To investigate which targets were regulated by miR-28-5p in PCa, we transfected this miRNA in DU-145 cells and the miRNA pull out assay was performed [14]. This technique allowed the capture and the isolation of the miR-28-5p/target complexes using a biotinylated version of miR-28-5p. We considered the miR-28-5p targets deposited in miRTarBase (http://mirtarbase.mbc.nctu.edu.tw), in particular, the ones validated with the luciferase reporter assay (Table 1).

Using qRT-PCR, we checked the enrichment of these targets in the pool of miR-28-5p-captured targets (miR-28 pull out sample) and found that RAP1B, N4BP1, MPL, MAPK1, TEX-261, and E2F6 were enriched by more than 2-fold in the miR-28-5p pull out sample (Figure 3(a)). These results suggested that not all the miR-28-5p-validated targets interact and, as a consequence, may be regulated by miR-28-5p in PCa cells.

To verify whether the enrichment of the selected targets in the miR-28-5p pull out sample was indicative of the miRNA regulatory function, we selected the most enriched one, that is, E2F6, and determined its expression after the miR-28-5p reexpression in DU-145 cells. We demonstrated that E2F6 was inhibited by miR-28-5p reexpression only at the protein level (Figures 3(b) and 3(c)), indicating that E2F6 was regulated by miR-28-5p in PCa.

4. Discussion

miRNAs are key inhibitors of gene expression that play a pivotal role in tumor development and progression affecting genes and pathways involved in all the hallmarks of cancer [17, 18]. By regulating oncogenes or TS genes, they can act, respectively, as a TS or oncogenes, although it is known that the role of a specific miRNA in cancer is not absolute but strongly related to the tumor context [1]. Therefore, it is not surprising that miR-28-5p may act as an oncogene (e.g., [9]) or as a TS (e.g., [13]), even though in most tumors, it showed an antiproliferative effect. It is possible that, depending on the expression level of the targets or on the effect of regulators which interfere with miRISC binding or function, not all the targets of a particular miRNA can be bound and regulated by the miRNA in a specific context [19, 20].

In this work, performing the miR-28-5p pull out assay, we have explored whether the known miR-28-5p targets, deposited in miRTarBase and validated with at least the luciferase reporter assay, interacted and were regulated by miR-28-5p in PCa. Under this strategy was that, among all miR-28-5p-validated targets, the ones that interact with miR-28-5p in PCa have higher chance to be regulated by the miRNA in this tumor. We first evaluated the miR-28-5p role in PCa, and we demonstrated for the first time that this miRNA is underexpressed in these cells and that its reexpression inhibited cell proliferation and survival. These data led us to conclude that miR-28-5p acted as a TS-miRNA in PCa. As it has been demonstrated that miR-28-5p negatively regulated genes involved in tumor cell growth in lung [12] as well as in colon rectal [6] cancer cells, we checked the expression level and the effects of miR-28-5p in lung and colon cancer cell lines as a positive control.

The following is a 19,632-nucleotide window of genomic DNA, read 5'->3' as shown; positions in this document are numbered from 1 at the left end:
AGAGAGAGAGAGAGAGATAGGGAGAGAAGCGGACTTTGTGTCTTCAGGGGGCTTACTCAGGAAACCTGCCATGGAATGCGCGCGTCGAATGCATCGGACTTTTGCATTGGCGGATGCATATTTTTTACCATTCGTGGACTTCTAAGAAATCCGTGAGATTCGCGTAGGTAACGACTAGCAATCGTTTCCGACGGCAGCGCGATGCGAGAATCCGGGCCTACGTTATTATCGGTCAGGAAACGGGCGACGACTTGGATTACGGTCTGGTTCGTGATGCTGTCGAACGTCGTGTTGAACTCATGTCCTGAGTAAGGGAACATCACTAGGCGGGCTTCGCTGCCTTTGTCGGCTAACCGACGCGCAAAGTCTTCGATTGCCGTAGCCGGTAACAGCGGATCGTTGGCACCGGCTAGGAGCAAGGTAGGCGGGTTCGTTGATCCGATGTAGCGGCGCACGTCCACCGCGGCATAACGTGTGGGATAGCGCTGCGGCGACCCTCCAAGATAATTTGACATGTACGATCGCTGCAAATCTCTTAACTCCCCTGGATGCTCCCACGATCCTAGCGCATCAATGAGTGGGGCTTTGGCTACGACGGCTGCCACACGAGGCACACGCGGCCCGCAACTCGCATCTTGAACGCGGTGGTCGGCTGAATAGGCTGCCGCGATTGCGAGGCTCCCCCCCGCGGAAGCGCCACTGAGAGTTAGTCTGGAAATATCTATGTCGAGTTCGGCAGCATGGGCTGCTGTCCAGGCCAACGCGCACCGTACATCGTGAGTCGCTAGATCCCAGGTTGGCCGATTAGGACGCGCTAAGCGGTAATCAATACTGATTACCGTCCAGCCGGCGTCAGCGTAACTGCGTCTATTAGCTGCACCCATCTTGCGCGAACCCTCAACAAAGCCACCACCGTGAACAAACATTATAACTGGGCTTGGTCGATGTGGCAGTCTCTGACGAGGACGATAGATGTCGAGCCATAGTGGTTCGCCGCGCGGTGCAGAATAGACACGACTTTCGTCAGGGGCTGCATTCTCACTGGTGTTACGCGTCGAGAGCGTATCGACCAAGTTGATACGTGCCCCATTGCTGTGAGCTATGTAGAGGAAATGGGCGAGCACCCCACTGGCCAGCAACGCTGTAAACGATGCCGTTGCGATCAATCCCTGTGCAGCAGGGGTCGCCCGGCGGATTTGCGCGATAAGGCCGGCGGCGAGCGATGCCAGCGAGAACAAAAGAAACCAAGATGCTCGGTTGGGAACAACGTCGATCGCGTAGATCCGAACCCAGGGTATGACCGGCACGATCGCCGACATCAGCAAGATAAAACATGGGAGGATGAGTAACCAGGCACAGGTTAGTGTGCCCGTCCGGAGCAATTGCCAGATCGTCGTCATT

Using the miRNA pull out assay, we found that not all the validated miR-28-5p targets were enriched in the miR-28 pull out sample. Among the enriched targets that are more strongly associated with cancer (i.e., RAP1B, N4BP1, MAPK1, and E2F6), almost all are protumoral. Indeed, both MAPK1 and RAP1B, a Ras-related small GTP-binding protein that acts as GTPase in several signaling cascades, are proproliferative proteins involved as oncogenes in the development and progression of several tumor types (e.g., [21, 22]). In particular, it has been demonstrated that miR-28-5p suppressed cell proliferation and migration by directly inhibiting RAP1B in renal cell carcinoma [22]. These observations are consistent with a possible regulation by miR-28-5p, suggesting the utility of our approach to identify context-specific miRNA targets. In the same way, it has been reported that when PCa evolves from a benign to more aggressive stage, it becomes resistant to apoptosis due to the increased expression of antiapoptotic proteins [23] such as E2F6 [24]. Indeed, we demonstrated that E2F6, the most enriched target in the miR-28-5p pull out sample, was regulated by miR-28-5p at the posttranscriptional level. We can speculate that the target enrichment level in the miRNA pull out sample might facilitate the identification of the targets affected by the regulation of the miRNA. In addition, we also showed that the miR-28-5p reexpression induced apoptosis in DU-145 cells. Given that DU-145 cells (androgen independent PCa cell line) are an advanced PCa in vitro model, miR-28-5p reexpression may be taken into consideration as a novel therapeutic approach for PCa at this stage. Furthermore, we demonstrated that E2F6 is regulated by miR-28-5p in DU-145 cells; thus, it is conceivable that E2F6 could be one of the mediators of the apoptosis induced by miR-28-5p reexpression.

In conclusion, in this work, we demonstrated that the capture of the targets that interact with a given miRNA in a specific tumor is a suitable approach to identify the subset of targets that have a higher probability of being regulated by that miRNA in the context under evaluation. In the future, the identification of all the miR-28-5p targets (miR-28-5p targetome) could help to decipher the genes and pathways affected by the regulation of this miRNA in PCa.

Conflicts of Interest

The authors declare that there are no conflicts of interest.


The authors would like to thank Dr. Marcella Simili for critical reading and Dr. Mike Minks for the revision of the manuscript. This work was supported by the Istituto Toscano Tumori (Grant 2010, Giuseppe Rainaldi; Grant 2013, Milena Rizzo).